Tuesday, June 20, 2017

Alternate Livelihoods for Refugees

Today is World Refugee Day: There are now more displaced people on the planet than at any other time in human history. UN Security Council has failed to prevent war through negotiation, diplomacy, and sanctions. By the end of 2015, 65.3 million individuals had been driven from their homes as a result of persecution, conflict, generalized violence or human rights violations. Of these, 21.3 million were refugees, 40.8 million internally displaced persons (IDPs) and 3.2 million asylum-seekers (UNHCR, 2015a).

The civil wars always have unfolded refugee crisis in every part of the world. The refugee choose to transit to safe locations and may become “stuck” in a country that was intended to be a pit stop on a longer journey. But why don’t refugees just stay in these countries such as India, Turkey or Greece? Human Rights as well as Living conditions of destination where migrants had most wanted to reach significantly affect their migration intention. The reasons for this are clear: poor living conditions, lack of employment opportunities and the desire to fulfill their initial plans. Even once they are migrated to destination, they apply as asylum-seekers, and keeps them waiting, sometimes for years, for refugee status.

This is the time for investing in skill development for livelihoods. . Getting newcomers quickly into the labour market is “the only way” to integrate them. The assistance must including livelihood support be given through cash grants, medical assistance, vocational trainings and Non Food Items (NFIs).

1. Language Barrier: The first task is overcoming language barriers through using services of social connections like diaspora. A key to pursuing sustainable livelihoods is social capital to overcome language barrier and adaptation to the new place. Innovative use of technologies for data gathering with social networks should be piloted to overview the required support for target population.

2. Grants and Micro Credit: Cash and in-kind safety-net transfers under humanitarian programs are an important coping resource for the displaced. There must be setup of micro credit services to provide loans to refugees. Otherwise the majority of the refugee falls into trap of lenders who are connected to organized crime. Initial grant must be a hybrid of vulnerability fund as well as start-up capital to invest in skills or business. Integration with mobile platforms and with mobile money expands the client base and makes the services easier to use. Credit activity can also be self-sustaining in financial terms, something that is particularly useful as donor funding is in decline. Aligning with on-line crowd-funding also expands the base of donors.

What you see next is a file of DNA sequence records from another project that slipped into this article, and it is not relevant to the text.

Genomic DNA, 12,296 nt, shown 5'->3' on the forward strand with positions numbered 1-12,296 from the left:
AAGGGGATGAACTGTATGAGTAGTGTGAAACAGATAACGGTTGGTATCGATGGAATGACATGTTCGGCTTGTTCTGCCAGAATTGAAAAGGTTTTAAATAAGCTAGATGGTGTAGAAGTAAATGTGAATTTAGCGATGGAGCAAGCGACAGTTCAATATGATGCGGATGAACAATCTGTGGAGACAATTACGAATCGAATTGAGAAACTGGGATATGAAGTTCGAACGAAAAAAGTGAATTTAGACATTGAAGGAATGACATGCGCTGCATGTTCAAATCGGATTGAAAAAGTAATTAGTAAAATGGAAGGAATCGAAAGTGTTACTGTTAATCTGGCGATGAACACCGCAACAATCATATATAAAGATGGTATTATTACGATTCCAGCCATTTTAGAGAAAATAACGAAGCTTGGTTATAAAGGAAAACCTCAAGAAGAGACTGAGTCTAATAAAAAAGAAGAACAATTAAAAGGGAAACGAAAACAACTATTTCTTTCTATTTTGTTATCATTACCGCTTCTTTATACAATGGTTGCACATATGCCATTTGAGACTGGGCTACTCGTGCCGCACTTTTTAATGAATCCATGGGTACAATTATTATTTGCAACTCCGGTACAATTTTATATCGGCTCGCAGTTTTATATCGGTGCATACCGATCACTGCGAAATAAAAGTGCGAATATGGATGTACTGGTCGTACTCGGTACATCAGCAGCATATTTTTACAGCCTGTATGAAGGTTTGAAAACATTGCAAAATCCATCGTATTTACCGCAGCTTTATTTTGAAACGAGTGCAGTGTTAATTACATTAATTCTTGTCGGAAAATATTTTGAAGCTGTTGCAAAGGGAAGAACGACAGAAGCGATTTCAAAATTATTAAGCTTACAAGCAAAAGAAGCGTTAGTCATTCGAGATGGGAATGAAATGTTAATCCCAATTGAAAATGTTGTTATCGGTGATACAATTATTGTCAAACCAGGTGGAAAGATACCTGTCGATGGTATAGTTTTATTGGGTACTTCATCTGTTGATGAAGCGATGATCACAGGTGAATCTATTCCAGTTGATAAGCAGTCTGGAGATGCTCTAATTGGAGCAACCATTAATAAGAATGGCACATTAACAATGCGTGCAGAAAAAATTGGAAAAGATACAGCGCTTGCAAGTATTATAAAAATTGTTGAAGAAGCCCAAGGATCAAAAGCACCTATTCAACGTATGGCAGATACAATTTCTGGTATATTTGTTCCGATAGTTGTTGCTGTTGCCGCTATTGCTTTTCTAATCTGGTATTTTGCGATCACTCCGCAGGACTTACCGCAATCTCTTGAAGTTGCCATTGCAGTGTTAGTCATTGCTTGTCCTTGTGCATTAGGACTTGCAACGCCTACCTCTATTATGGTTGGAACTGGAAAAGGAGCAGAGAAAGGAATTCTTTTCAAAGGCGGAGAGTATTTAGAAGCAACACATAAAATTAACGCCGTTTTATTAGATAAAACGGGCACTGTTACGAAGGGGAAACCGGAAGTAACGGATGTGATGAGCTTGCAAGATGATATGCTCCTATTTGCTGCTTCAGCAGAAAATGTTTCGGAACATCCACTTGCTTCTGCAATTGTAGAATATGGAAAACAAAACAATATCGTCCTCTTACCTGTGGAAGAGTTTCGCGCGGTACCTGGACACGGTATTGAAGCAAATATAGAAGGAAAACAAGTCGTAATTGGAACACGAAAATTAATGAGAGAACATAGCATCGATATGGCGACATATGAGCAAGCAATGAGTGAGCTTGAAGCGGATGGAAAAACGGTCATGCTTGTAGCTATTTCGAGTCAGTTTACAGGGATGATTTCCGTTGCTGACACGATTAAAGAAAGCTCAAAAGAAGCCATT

3. Skill Development: The third setup is to assess their education and skills systematically. There is necessity in the recognition of foreigners’ qualifications especially in face of Europe’s excessive demands for credentials. Once the assessment of entrepreneurial and employ ability of the candidate over, a careful planning to ensure that vocational training is imparted and marketing support is provided. In this way livelihoods are secured. This becomes more important as most displaced persons have background of farming and pastoral livelihood practises; The refugees who upgrade their current skills and learn on their own will find it easy, whereas the traditional learner who doesn't add to his skills will face challenges. Workforce skills acquires special significance viewed from the perspectives of both Lifelong Learning (LLL) and the Knowledge Economy (KE).

Challenges: Humanitarian agencies and host governments have predominately used the camp and settlement systems as opposed to supporting the settlement of refugees in urban areas. Social and economic conditions in refugee economies are distinct from those in more settled and integrated economies. This is particularly true where refugees live in camps designated by gender, ethnicity, or language, and are separated from mainstream urban activity.The whole proposition of livelihoods become infeasible in remote camp-based areas with depressed economic conditions such as East Sudan, requires market responsiveness and carefulness.

Unfortunately, the refugee crisis is not temporary. Most refugees do not expect to be displaced for long, but in reality displacement lasts about 17 years on average. As a result, there is a need to address longer-term development needs to complement short-term humanitarian assistance. Hence, there is need to learn on the Refugee Livelihoods. Reference: UNHCR evidence document and Guide to market-based livelihood interventions for refugees.

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